I recently upgraded to Mavericks and now when I attempt to preview a movie file I see only a window telling me that the movie is zero KB in size, which I know isn’t true. When I double-click on the movie, it opens in QuickTime Player X but then immediately converts. What’s going on?
This appears to be another under-the-hood change designed so that the Mac OS better mimics the iOS. If you have one, find a movie file that ends with .m4v. Dollars-to-doughnuts, if you select that file and press the space bar, Quick Look will behave exactly as it should and show you the movie. Now try it again with one of your .mov files. No dice, right?
Right. And that’s because Mavericks is very particular about the kinds of movie codecs it allows. For example, I created a movie with Telestream’s Screenflow 4and exported it using the application’s Lossless format (which uses the Animation codec by default). When I attempted to preview the resulting movie with Quick Look I saw exactly what you did – a seemingly empty document. When I double-clicked on it, QuickTime Player X launched, up popped a conversion window, and I had to wait for that conversion to complete before I could view the movie. (And now I had two copies of the movie – the original Animation-codec version and the converted version that used the Apple ProRes 4444 codec.)
However, movies using H.264 encoding previewed perfectly and opened in QuickTime Player without requiring conversion.
So, in regard to encoding movies in the future, the trick is using codecs that conform to QuickTime’s whims. The Animation codec is clearly codeca non grata, but H.264 and MPEG-4 movies (using QuickTime’s MPEG-4 codec) are aces. Also Apple provides a package of codecs for the professional user as part of the ProApps QuickTime Codecs package. (Your Mac must hold a copy of Final Cut Pro, Motion, or Compressor to install this package.) The package adds support for the Apple Intermediate, Apple ProRes, AVC-Intra, DVCPRO HD, HDV, XDCAM HD / EX /, HD422, MPEG IMX, Uncompressed 4:2:2, and XAVC codecs. I encoded a movie using the Apple ProRes 422 codec and it previewed and played as it should.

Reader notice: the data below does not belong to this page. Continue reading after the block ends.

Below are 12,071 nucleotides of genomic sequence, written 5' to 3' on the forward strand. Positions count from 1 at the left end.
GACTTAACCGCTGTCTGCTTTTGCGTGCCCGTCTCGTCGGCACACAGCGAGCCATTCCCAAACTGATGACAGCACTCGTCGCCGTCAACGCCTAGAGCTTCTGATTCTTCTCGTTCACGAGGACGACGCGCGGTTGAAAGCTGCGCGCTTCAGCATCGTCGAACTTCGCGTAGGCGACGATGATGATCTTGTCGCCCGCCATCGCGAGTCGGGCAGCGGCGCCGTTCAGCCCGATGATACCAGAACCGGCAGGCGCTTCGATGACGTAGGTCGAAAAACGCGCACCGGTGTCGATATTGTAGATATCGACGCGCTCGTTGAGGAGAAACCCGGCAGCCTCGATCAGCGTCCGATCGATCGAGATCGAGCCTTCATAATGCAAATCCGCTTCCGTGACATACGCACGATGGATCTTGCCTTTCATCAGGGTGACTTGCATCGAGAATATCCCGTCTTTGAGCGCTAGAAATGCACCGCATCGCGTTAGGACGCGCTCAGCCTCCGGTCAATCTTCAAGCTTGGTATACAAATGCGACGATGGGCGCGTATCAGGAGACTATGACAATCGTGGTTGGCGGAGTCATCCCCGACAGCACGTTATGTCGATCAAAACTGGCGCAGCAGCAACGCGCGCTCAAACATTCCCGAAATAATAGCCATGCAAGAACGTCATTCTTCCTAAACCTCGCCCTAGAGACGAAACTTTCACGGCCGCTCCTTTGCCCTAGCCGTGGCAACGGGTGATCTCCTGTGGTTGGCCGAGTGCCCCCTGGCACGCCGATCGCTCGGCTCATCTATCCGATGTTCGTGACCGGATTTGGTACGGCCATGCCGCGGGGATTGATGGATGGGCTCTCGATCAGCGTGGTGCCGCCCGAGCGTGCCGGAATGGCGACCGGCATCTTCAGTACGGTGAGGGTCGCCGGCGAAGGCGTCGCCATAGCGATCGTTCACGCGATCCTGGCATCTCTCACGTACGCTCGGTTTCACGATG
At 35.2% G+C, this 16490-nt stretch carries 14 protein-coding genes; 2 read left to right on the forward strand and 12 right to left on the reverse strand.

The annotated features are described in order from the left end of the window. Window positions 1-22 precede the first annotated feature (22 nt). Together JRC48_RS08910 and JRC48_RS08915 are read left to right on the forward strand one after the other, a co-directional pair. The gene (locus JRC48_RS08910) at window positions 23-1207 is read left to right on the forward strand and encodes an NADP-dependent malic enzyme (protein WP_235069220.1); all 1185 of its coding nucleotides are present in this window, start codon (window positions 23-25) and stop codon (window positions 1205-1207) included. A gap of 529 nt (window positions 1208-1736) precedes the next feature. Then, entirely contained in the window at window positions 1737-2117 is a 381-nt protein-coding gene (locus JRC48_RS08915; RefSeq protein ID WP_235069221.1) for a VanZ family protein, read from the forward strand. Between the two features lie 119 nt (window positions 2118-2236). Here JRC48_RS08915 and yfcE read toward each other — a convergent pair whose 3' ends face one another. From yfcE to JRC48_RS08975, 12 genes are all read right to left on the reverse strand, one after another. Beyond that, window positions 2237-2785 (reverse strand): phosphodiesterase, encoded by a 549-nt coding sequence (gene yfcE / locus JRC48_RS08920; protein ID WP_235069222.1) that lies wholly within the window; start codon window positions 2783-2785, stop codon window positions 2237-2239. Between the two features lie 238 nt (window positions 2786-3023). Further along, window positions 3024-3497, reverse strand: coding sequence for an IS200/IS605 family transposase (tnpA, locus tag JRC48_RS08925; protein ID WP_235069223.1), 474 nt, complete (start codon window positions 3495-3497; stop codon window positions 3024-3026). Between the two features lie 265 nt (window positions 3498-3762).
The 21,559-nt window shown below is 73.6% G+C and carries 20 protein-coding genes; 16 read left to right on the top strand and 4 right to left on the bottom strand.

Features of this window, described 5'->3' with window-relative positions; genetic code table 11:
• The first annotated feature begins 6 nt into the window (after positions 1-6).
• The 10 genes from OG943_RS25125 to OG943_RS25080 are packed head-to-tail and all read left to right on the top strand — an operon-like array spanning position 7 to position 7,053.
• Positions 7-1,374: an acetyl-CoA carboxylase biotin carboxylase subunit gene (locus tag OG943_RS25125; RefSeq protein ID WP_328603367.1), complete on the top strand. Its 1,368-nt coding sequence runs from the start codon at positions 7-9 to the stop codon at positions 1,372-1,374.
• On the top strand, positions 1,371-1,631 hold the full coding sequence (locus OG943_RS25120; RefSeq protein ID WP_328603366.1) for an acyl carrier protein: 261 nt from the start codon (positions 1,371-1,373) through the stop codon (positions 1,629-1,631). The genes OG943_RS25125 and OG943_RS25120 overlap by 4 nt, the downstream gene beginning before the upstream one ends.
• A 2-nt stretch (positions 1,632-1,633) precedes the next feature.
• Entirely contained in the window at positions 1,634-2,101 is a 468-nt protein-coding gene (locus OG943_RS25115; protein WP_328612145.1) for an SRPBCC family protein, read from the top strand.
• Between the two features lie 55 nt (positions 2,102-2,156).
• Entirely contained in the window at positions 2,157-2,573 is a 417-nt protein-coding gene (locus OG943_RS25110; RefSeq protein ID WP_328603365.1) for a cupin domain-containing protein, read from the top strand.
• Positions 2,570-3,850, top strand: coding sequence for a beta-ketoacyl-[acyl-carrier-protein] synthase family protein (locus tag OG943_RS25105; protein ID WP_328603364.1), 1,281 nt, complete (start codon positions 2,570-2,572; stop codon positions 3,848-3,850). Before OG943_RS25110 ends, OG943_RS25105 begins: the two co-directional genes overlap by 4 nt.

As for those of you who simply want to play your now ill-favoured movies I’m afraid there’s currently no Quick Look solution. Until Apple or a third-party creates a Quick Look plug-in that allows these affected files to play you’re going to have to open and convert them and then preview the converted version.
However, if you don’t care about previewing them but rather want to play them without the conversion step, you have a couple of choices. Zongyao Qu’s free MPlayerX will play these movies without converting them, plus it supports .avi files, which QuickTime won’t touch.
The venerable (and oh-so-much-more-capable-than-QuickTime-Player-X) $31.99 QuickTime 7 Pro still works under Mavericks and it too will allow you to open and play these movies without the conversion step.